Princess Recalls Childhood on Lost Palace Plot

For Princess Norodom Vach­eara, the land inside the Royal Pal­ace’s city block now being swap­ped by the government to a private investor brings back happy memories of her childhood.

She remembers playing hide-and-seek there with the children of palace guards in the mid-1950s, sharing soup and rice cooked outdoors in that southwest corner of the palace compound.

At the time, Princess Vacheara and her brother Prince Norodom Sirivudh lived with their mother Kim An Yeap in a small home be­hind the palace of their father, King Norodom Suramarit, while their old­er half-brother, then-Prince No-ro­dom Sihanouk, headed the government.

The parcel of land, where palace guards and their families also lived, was requisitioned by the government in 1979. The Ministry of In­terior, for which Prince Sirivudh now serves as co-minister, has been using the 14,170-square-me­ter lot for its Logistics Depart­ment.

On July 6, the ministry signed over the lot, located at the corner of streets 19 and 240, to Phanimex Co Ltd in exchange for new purpose-built facilities in Meanchey district on the outskirts of Phnom Penh.

“I don’t understand why my bro­ther signed this swap deal,” Prin­cess Vacheara said last week. “May­be he does not remember all the good times and the serenity we enjoyed there,” she said, referring to Prince Sirivudh, who was a child in the mid-1950s while she was a teen­ager.

Prince Sirivudh could not be contacted on Tuesday.

Opposition lawmaker Son Chhay on Tuesday accused the government of swapping the plot at the Royal Palace out of greed, and asked for the deal to be revoked.

Swapping the land is an insult to retired King Norodom Sihanouk, he said. “We cannot trade royal properties while the [retired] King is still alive,” Son Chhay said.

National Assembly President Prince Norodom Ranariddh told reporters on Monday that he was concerned the new owner might build a skyscraper on the lot.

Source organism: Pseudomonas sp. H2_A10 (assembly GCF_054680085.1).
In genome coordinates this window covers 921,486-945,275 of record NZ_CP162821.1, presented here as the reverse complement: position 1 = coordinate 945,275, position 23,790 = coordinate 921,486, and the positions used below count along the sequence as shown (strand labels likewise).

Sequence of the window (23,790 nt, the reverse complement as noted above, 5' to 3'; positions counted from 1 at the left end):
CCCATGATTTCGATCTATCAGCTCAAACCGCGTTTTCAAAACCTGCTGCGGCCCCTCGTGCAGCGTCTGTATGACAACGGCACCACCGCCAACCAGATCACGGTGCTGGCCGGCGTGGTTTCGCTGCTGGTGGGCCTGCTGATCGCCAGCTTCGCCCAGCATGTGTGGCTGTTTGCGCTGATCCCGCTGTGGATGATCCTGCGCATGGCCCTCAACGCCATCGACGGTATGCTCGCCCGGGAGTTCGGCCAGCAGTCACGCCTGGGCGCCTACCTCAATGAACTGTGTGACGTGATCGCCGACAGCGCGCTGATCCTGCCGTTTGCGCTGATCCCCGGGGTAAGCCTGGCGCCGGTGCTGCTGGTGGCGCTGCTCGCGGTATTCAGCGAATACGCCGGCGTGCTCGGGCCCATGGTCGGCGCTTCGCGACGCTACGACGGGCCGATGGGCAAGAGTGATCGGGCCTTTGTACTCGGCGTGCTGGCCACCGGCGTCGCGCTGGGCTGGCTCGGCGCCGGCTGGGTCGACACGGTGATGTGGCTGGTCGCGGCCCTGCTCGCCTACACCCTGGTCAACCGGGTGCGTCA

He called on Phnom Penh Mun­icipality and the Ministry of Land Management to carefully con­trol construction projects around the Royal Palace.

Prince Ranariddh said Cambo­dia might consider following the example of Malaysia and relocate all government services to one site, and away from Phnom Penh’s old sections of town.

On Tuesday, the Prince said he had heard that the Phanimex company was planning to cancel the deal and return the land. But company chairwoman Suy Sophan later said no one had contacted her about this issue.

“I’m busy building $4.5-million worth of buildings for the Ministry of Interior,” as part of the palace land swap agreement, she said.

The deal was negotiated about a year ago and agreed upon by Prime Minister Hun Sen and co-Ministers of Interior Sar Kheng and Prince Sirivudh, Suy Sophan said.

She said this agreement was her way of helping the cash-strapped government. “We Cambodians have money for all this, so we don’t need money from foreigners.”

In addition, Suy Sophan said, “If we did not move out the arms stockpiled [in the facilities on that lot], what would happen if there were explosions—that would damage the Royal Palace.”

But for Leang Mengho, Prin­cess Vacheara’s French teacher of the 1950s, the loss of this Royal Palace’s corner means the end of an era.

Royal children used to play with ordinary children there, she said. “It makes me feel as if I had lost a chapter of my life,” said the 73-year-old former teacher.

 

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